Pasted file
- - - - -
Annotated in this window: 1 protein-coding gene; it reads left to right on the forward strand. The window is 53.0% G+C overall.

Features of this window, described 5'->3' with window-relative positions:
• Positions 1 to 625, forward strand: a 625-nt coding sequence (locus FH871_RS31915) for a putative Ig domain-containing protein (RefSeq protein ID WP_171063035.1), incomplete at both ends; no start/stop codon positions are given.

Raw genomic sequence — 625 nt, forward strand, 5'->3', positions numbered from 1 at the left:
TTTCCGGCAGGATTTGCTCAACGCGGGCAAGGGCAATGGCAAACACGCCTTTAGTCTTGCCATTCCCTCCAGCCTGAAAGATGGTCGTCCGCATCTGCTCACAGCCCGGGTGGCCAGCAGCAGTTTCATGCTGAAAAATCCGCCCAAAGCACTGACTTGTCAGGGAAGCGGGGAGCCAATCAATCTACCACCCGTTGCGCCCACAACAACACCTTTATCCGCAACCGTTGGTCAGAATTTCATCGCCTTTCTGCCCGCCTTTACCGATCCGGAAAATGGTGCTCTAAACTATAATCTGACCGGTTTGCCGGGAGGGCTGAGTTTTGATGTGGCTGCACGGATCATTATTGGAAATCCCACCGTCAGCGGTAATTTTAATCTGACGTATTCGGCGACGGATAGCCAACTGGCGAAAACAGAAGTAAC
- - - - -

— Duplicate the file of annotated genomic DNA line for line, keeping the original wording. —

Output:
Annotated in this window: 1 protein-coding gene; it reads left to right on the forward strand. The window is 53.0% G+C overall.

Features of this window, described 5'->3' with window-relative positions:
• Positions 1 to 625, forward strand: a 625-nt coding sequence (locus FH871_RS31915) for a putative Ig domain-containing protein (RefSeq protein ID WP_171063035.1), incomplete at both ends; no start/stop codon positions are given.

Raw genomic sequence — 625 nt, forward strand, 5'->3', positions numbered from 1 at the left:
TTTCCGGCAGGATTTGCTCAACGCGGGCAAGGGCAATGGCAAACACGCCTTTAGTCTTGCCATTCCCTCCAGCCTGAAAGATGGTCGTCCGCATCTGCTCACAGCCCGGGTGGCCAGCAGCAGTTTCATGCTGAAAAATCCGCCCAAAGCACTGACTTGTCAGGGAAGCGGGGAGCCAATCAATCTACCACCCGTTGCGCCCACAACAACACCTTTATCCGCAACCGTTGGTCAGAATTTCATCGCCTTTCTGCCCGCCTTTACCGATCCGGAAAATGGTGCTCTAAACTATAATCTGACCGGTTTGCCGGGAGGGCTGAGTTTTGATGTGGCTGCACGGATCATTATTGGAAATCCCACCGTCAGCGGTAATTTTAATCTGACGTATTCGGCGACGGATAGCCAACTGGCGAAAACAGAAGTAAC